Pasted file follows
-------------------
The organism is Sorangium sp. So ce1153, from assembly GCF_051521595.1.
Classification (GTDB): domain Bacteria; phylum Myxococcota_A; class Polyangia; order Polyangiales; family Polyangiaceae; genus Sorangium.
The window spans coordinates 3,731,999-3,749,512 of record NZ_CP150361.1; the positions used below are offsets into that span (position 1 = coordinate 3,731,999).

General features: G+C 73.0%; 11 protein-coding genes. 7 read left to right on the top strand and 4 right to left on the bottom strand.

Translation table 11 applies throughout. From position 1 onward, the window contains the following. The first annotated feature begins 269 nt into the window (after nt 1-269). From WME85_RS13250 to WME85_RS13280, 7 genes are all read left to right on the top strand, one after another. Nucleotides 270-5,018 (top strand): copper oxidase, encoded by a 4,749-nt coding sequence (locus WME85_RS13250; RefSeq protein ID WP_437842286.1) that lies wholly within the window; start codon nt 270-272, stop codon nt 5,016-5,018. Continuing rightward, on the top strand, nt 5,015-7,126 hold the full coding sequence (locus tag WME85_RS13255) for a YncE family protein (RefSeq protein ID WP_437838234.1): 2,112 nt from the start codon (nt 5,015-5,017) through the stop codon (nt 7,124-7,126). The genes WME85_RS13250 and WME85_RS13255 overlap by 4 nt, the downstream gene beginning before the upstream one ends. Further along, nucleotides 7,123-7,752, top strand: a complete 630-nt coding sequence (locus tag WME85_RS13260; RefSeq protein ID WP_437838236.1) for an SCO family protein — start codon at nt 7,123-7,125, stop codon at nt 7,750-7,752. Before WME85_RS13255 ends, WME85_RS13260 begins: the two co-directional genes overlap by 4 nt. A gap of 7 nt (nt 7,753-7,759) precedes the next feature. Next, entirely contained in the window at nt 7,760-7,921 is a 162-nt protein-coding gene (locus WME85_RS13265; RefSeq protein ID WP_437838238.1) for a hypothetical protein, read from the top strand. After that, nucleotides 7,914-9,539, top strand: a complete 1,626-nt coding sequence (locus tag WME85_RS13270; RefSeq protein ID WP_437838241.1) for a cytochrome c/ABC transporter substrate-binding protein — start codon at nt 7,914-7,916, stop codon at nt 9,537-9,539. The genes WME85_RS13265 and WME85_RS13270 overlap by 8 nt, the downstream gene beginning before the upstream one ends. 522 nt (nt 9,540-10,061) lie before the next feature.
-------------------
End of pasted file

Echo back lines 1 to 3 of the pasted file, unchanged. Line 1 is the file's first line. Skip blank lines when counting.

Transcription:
The organism is Sorangium sp. So ce1153, from assembly GCF_051521595.1.
Classification (GTDB): domain Bacteria; phylum Myxococcota_A; class Polyangia; order Polyangiales; family Polyangiaceae; genus Sorangium.
The window spans coordinates 3,731,999-3,749,512 of record NZ_CP150361.1; the positions used below are offsets into that span (position 1 = coordinate 3,731,999).